SOX and Protecting the NYSE from Itself

by J. Robert Brown, for The Race to the Bottom, December 29, 2009.

We haven’t heard any good SOX bashing lately, particulary in an era when the need for more rather than less regulation of corporate governance is the order of the day.  Nonetheless, we were treated to a dose of criticism by Duncan Niederauer, the CEO of the NYSE.  After discussing the delisting of the insurance giant, Allianz, and conceding that the company went home because of deeper, more liquid markets, he turned his sights on SOX.

  • The bad news, according to Mr. Niederauer, is that while Allianz had some legitimate reasons to delist, the 2002 Sarbanes-Oxley law may very well have been the nail in the coffin. The act—which increased the reporting burden on companies—is “one of the things that has made us less competitive,” and “hurt the U.S. capital markets competitiveness.”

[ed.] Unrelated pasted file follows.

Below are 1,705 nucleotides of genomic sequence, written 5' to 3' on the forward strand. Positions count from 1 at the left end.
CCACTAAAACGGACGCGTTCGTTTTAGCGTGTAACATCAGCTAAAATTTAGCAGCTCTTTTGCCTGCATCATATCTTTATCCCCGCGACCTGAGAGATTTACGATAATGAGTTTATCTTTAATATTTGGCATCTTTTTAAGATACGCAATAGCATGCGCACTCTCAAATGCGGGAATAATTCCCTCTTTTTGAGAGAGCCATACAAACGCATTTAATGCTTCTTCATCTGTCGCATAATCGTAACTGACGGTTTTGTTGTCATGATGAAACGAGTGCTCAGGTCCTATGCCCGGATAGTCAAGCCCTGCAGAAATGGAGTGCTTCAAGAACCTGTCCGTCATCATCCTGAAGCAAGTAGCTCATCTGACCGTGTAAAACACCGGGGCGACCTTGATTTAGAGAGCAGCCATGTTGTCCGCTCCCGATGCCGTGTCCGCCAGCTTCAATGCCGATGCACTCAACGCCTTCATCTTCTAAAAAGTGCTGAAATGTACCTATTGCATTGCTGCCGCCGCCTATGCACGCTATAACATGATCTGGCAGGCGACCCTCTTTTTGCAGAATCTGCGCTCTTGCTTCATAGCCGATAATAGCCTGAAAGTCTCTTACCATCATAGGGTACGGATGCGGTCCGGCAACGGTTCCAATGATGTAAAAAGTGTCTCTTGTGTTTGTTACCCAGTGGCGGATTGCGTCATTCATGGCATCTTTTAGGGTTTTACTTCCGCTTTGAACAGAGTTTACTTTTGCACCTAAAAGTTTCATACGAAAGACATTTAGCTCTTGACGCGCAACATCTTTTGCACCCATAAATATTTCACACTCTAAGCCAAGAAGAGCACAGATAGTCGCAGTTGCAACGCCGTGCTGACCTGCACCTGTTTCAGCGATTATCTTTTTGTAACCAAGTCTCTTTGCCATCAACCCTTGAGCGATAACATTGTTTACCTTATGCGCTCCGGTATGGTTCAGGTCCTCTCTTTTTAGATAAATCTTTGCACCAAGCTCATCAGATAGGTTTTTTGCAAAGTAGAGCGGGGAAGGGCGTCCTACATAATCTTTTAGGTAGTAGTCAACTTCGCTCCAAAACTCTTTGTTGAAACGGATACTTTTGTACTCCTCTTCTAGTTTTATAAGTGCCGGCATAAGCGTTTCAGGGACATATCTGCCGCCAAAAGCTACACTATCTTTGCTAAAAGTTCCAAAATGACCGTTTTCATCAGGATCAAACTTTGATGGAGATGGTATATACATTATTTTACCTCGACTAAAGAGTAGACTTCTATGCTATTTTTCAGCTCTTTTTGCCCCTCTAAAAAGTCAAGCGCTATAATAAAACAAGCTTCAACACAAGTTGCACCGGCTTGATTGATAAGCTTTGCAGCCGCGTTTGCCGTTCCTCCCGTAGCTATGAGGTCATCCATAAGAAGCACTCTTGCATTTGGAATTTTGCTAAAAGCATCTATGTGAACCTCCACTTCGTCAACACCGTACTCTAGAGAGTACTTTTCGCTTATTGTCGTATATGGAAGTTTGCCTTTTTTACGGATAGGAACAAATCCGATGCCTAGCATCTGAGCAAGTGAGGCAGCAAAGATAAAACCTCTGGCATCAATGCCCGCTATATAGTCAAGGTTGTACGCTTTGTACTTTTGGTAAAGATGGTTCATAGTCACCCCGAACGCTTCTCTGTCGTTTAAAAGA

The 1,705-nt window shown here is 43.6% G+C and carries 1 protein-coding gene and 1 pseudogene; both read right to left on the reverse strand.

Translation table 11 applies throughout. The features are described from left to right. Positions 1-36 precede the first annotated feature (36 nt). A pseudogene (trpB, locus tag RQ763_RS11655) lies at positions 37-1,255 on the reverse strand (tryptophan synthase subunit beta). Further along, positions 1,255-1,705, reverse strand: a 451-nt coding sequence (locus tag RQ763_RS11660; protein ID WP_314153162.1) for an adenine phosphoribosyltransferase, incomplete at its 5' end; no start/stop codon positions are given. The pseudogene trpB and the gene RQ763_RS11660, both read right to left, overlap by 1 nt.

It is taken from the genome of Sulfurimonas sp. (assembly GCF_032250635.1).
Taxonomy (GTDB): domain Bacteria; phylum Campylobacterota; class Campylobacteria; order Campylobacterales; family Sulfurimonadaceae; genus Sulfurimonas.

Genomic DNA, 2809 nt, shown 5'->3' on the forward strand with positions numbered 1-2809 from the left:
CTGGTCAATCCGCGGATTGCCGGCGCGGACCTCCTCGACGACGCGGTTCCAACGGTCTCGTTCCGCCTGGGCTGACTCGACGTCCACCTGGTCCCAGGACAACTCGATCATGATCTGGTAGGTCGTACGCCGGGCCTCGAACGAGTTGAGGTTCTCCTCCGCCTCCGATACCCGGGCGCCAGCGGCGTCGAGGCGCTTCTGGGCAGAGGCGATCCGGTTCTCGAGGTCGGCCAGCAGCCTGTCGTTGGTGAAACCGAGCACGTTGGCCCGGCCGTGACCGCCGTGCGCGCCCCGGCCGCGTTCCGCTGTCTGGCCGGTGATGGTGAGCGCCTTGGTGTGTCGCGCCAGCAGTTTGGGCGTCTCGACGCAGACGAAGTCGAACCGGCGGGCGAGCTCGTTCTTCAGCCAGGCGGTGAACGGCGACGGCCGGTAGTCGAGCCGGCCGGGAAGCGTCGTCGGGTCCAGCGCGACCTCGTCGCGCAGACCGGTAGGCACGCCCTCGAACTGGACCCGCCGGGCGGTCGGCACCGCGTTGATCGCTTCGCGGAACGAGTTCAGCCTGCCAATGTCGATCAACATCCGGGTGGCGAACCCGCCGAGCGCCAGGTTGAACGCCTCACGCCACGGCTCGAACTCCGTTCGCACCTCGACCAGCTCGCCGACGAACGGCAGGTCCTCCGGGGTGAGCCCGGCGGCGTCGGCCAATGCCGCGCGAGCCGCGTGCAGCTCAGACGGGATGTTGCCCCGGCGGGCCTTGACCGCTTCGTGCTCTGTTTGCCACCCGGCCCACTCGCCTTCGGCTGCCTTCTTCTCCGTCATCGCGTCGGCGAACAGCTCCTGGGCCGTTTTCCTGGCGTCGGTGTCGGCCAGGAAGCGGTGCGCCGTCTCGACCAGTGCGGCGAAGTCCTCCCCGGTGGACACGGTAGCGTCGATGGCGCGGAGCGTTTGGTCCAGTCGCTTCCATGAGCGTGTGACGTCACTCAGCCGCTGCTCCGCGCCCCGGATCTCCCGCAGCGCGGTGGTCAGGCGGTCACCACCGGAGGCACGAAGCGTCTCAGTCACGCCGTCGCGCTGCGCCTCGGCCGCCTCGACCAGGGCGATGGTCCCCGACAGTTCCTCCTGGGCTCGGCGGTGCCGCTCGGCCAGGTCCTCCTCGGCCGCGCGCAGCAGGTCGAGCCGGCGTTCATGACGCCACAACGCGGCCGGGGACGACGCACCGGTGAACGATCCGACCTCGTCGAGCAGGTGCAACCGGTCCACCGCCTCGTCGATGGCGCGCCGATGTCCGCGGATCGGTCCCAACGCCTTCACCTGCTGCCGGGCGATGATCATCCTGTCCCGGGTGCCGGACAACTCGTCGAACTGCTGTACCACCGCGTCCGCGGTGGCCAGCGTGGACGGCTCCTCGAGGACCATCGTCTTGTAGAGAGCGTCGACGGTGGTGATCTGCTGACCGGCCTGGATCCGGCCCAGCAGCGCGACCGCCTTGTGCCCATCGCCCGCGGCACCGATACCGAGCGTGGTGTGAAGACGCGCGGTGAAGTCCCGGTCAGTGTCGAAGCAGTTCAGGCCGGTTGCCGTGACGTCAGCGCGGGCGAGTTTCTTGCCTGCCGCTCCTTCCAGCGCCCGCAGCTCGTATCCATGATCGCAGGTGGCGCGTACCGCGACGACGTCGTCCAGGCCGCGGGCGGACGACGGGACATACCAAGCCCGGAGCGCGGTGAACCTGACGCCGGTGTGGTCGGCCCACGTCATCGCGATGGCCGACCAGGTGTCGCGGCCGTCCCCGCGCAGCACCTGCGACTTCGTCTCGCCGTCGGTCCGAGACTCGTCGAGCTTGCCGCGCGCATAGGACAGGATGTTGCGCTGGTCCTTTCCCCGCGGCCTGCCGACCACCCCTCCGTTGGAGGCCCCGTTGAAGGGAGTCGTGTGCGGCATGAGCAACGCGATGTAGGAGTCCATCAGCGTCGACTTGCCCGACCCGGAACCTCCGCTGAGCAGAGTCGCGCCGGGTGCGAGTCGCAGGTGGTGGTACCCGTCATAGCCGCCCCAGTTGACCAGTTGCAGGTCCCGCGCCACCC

• How so? He says some companies “use it as a differentiator because they don’t have a strong reputation and don’t come from markets with solid regulatory oversight.” But “I’m afraid in the case of companies like Allianz, it’s a drag,” because complying with Sarbanes-Oxley ends up costing companies a lot of money. It is worth noting, he adds, that though five Russian companies are listed in New York, not one has been added since 2004…(continue reading)

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